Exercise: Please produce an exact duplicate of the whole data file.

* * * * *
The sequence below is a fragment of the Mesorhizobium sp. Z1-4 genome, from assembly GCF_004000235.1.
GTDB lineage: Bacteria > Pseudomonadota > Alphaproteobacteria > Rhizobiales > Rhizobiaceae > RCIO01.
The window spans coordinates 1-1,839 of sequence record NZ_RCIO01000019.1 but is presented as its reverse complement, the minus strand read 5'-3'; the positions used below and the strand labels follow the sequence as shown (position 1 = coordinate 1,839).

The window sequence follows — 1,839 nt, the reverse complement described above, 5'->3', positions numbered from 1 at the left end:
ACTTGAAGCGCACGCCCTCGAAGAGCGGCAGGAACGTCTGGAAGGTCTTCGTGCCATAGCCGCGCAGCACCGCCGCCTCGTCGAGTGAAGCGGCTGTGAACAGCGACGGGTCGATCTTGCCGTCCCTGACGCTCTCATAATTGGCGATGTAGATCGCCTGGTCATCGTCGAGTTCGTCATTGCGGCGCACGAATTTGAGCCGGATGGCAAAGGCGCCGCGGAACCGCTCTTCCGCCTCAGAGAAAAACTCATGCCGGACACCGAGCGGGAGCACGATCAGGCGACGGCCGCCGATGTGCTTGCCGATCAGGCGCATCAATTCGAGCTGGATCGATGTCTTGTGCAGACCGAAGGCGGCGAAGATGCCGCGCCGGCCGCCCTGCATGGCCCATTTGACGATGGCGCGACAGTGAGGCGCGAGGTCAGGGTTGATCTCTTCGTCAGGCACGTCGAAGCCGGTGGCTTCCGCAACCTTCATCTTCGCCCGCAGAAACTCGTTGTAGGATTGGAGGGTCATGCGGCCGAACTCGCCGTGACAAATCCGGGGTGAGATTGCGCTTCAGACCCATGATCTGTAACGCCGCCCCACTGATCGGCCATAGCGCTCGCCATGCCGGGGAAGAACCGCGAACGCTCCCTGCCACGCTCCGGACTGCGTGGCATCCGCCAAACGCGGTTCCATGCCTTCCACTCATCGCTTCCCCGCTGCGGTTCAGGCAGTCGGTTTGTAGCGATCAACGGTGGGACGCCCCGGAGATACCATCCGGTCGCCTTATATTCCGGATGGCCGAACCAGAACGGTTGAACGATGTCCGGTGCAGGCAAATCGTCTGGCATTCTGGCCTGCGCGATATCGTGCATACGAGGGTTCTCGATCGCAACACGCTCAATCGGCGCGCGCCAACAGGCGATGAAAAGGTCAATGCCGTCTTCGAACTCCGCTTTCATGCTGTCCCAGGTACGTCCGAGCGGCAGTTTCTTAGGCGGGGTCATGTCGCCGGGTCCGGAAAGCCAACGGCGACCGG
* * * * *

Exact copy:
The sequence below is a fragment of the Mesorhizobium sp. Z1-4 genome, from assembly GCF_004000235.1.
GTDB lineage: Bacteria > Pseudomonadota > Alphaproteobacteria > Rhizobiales > Rhizobiaceae > RCIO01.
The window spans coordinates 1-1,839 of sequence record NZ_RCIO01000019.1 but is presented as its reverse complement, the minus strand read 5'-3'; the positions used below and the strand labels follow the sequence as shown (position 1 = coordinate 1,839).

The window sequence follows — 1,839 nt, the reverse complement described above, 5'->3', positions numbered from 1 at the left end:
ACTTGAAGCGCACGCCCTCGAAGAGCGGCAGGAACGTCTGGAAGGTCTTCGTGCCATAGCCGCGCAGCACCGCCGCCTCGTCGAGTGAAGCGGCTGTGAACAGCGACGGGTCGATCTTGCCGTCCCTGACGCTCTCATAATTGGCGATGTAGATCGCCTGGTCATCGTCGAGTTCGTCATTGCGGCGCACGAATTTGAGCCGGATGGCAAAGGCGCCGCGGAACCGCTCTTCCGCCTCAGAGAAAAACTCATGCCGGACACCGAGCGGGAGCACGATCAGGCGACGGCCGCCGATGTGCTTGCCGATCAGGCGCATCAATTCGAGCTGGATCGATGTCTTGTGCAGACCGAAGGCGGCGAAGATGCCGCGCCGGCCGCCCTGCATGGCCCATTTGACGATGGCGCGACAGTGAGGCGCGAGGTCAGGGTTGATCTCTTCGTCAGGCACGTCGAAGCCGGTGGCTTCCGCAACCTTCATCTTCGCCCGCAGAAACTCGTTGTAGGATTGGAGGGTCATGCGGCCGAACTCGCCGTGACAAATCCGGGGTGAGATTGCGCTTCAGACCCATGATCTGTAACGCCGCCCCACTGATCGGCCATAGCGCTCGCCATGCCGGGGAAGAACCGCGAACGCTCCCTGCCACGCTCCGGACTGCGTGGCATCCGCCAAACGCGGTTCCATGCCTTCCACTCATCGCTTCCCCGCTGCGGTTCAGGCAGTCGGTTTGTAGCGATCAACGGTGGGACGCCCCGGAGATACCATCCGGTCGCCTTATATTCCGGATGGCCGAACCAGAACGGTTGAACGATGTCCGGTGCAGGCAAATCGTCTGGCATTCTGGCCTGCGCGATATCGTGCATACGAGGGTTCTCGATCGCAACACGCTCAATCGGCGCGCGCCAACAGGCGATGAAAAGGTCAATGCCGTCTTCGAACTCCGCTTTCATGCTGTCCCAGGTACGTCCGAGCGGCAGTTTCTTAGGCGGGGTCATGTCGCCGGGTCCGGAAAGCCAACGGCGACCGG